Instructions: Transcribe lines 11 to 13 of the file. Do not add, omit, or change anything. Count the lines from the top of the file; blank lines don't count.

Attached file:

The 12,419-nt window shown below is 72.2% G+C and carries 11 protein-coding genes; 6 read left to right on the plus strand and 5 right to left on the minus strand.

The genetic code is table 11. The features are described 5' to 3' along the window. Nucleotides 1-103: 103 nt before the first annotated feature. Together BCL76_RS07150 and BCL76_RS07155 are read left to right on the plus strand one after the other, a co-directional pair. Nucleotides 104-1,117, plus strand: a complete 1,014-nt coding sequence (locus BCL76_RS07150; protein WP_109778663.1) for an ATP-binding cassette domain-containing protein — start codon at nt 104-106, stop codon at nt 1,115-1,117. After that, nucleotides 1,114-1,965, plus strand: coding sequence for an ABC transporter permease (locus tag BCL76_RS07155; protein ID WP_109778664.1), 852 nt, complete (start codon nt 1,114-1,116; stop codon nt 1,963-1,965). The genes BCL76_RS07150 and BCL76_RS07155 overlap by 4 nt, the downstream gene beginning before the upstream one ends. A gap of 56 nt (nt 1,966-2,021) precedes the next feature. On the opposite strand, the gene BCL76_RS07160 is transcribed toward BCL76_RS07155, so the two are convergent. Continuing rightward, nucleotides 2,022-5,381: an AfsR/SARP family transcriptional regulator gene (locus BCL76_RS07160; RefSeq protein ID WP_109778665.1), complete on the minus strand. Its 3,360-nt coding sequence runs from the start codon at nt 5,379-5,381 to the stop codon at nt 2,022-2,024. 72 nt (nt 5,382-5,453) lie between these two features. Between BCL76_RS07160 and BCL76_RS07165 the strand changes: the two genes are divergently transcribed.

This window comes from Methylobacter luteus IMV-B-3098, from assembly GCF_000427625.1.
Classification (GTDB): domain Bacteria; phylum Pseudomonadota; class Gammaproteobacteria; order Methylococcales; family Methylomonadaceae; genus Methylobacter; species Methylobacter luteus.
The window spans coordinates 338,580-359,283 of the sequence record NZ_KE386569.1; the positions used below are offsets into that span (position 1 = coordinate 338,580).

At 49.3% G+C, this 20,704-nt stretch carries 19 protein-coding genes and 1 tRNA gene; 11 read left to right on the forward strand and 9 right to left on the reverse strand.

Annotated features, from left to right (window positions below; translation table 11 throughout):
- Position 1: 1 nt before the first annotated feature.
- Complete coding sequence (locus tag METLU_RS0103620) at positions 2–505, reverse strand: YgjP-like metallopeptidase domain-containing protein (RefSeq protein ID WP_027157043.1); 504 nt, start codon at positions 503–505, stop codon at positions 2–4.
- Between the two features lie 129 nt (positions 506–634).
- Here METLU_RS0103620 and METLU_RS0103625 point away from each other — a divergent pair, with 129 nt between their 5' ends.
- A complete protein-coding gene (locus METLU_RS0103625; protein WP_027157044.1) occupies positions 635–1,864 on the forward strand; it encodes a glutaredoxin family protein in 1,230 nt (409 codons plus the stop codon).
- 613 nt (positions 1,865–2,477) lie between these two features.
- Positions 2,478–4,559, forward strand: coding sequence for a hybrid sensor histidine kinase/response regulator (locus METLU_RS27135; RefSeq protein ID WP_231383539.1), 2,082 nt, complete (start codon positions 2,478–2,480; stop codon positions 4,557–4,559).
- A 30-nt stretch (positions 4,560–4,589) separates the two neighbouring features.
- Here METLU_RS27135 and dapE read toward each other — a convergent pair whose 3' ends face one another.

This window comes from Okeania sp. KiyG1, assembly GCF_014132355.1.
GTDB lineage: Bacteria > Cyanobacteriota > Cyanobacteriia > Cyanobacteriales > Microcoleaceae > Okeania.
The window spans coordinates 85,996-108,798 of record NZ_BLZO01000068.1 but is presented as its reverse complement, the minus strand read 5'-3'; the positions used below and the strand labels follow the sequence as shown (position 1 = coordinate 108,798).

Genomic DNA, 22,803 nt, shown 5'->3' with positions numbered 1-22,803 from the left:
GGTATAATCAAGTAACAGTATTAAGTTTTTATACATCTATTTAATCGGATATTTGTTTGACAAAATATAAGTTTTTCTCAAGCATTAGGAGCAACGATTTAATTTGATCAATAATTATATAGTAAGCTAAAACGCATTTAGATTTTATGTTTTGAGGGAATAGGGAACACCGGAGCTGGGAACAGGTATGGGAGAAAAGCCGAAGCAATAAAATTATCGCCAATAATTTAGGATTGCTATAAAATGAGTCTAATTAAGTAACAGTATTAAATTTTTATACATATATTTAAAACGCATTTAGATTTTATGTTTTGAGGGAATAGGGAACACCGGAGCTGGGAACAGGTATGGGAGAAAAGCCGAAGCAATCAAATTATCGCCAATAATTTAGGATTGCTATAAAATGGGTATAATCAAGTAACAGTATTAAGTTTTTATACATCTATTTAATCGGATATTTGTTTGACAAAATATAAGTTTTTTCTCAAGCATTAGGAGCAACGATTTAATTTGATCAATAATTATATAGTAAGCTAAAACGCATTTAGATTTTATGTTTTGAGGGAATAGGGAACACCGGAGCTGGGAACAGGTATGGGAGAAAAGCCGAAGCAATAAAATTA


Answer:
- Here METLU_RS0103620 and METLU_RS0103625 point away from each other — a divergent pair, with 129 nt between their 5' ends.
- A complete protein-coding gene (locus METLU_RS0103625; protein WP_027157044.1) occupies positions 635–1,864 on the forward strand; it encodes a glutaredoxin family protein in 1,230 nt (409 codons plus the stop codon).
- 613 nt (positions 1,865–2,477) lie between these two features.